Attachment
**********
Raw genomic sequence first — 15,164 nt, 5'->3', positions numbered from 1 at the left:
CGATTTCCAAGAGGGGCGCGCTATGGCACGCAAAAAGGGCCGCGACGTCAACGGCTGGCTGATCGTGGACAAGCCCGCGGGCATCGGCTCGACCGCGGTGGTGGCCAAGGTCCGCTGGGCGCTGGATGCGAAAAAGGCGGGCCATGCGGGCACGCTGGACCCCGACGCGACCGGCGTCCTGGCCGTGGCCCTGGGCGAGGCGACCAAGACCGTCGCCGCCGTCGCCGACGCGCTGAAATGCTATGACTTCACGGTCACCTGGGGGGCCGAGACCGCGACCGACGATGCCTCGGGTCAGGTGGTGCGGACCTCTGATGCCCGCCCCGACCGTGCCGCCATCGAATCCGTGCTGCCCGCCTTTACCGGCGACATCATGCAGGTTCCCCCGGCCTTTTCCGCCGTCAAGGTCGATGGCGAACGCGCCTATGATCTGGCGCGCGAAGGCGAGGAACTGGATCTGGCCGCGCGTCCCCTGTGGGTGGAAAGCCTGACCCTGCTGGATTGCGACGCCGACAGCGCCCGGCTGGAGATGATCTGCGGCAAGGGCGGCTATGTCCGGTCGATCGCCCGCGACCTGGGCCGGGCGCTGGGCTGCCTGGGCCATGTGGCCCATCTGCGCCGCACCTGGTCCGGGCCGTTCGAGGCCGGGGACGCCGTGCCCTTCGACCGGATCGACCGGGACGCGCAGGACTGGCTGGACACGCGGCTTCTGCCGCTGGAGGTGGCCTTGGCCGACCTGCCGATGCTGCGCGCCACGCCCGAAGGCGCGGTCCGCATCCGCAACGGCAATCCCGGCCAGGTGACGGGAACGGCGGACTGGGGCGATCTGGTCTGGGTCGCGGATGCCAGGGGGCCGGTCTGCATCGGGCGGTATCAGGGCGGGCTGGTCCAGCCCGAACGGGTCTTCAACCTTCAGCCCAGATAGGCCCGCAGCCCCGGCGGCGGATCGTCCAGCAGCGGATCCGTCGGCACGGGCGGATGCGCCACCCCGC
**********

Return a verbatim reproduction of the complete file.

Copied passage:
Raw genomic sequence first — 15,164 nt, 5'->3', positions numbered from 1 at the left:
CGATTTCCAAGAGGGGCGCGCTATGGCACGCAAAAAGGGCCGCGACGTCAACGGCTGGCTGATCGTGGACAAGCCCGCGGGCATCGGCTCGACCGCGGTGGTGGCCAAGGTCCGCTGGGCGCTGGATGCGAAAAAGGCGGGCCATGCGGGCACGCTGGACCCCGACGCGACCGGCGTCCTGGCCGTGGCCCTGGGCGAGGCGACCAAGACCGTCGCCGCCGTCGCCGACGCGCTGAAATGCTATGACTTCACGGTCACCTGGGGGGCCGAGACCGCGACCGACGATGCCTCGGGTCAGGTGGTGCGGACCTCTGATGCCCGCCCCGACCGTGCCGCCATCGAATCCGTGCTGCCCGCCTTTACCGGCGACATCATGCAGGTTCCCCCGGCCTTTTCCGCCGTCAAGGTCGATGGCGAACGCGCCTATGATCTGGCGCGCGAAGGCGAGGAACTGGATCTGGCCGCGCGTCCCCTGTGGGTGGAAAGCCTGACCCTGCTGGATTGCGACGCCGACAGCGCCCGGCTGGAGATGATCTGCGGCAAGGGCGGCTATGTCCGGTCGATCGCCCGCGACCTGGGCCGGGCGCTGGGCTGCCTGGGCCATGTGGCCCATCTGCGCCGCACCTGGTCCGGGCCGTTCGAGGCCGGGGACGCCGTGCCCTTCGACCGGATCGACCGGGACGCGCAGGACTGGCTGGACACGCGGCTTCTGCCGCTGGAGGTGGCCTTGGCCGACCTGCCGATGCTGCGCGCCACGCCCGAAGGCGCGGTCCGCATCCGCAACGGCAATCCCGGCCAGGTGACGGGAACGGCGGACTGGGGCGATCTGGTCTGGGTCGCGGATGCCAGGGGGCCGGTCTGCATCGGGCGGTATCAGGGCGGGCTGGTCCAGCCCGAACGGGTCTTCAACCTTCAGCCCAGATAGGCCCGCAGCCCCGGCGGCGGATCGTCCAGCAGCGGATCCGTCGGCACGGGCGGATGCGCCACCCCGC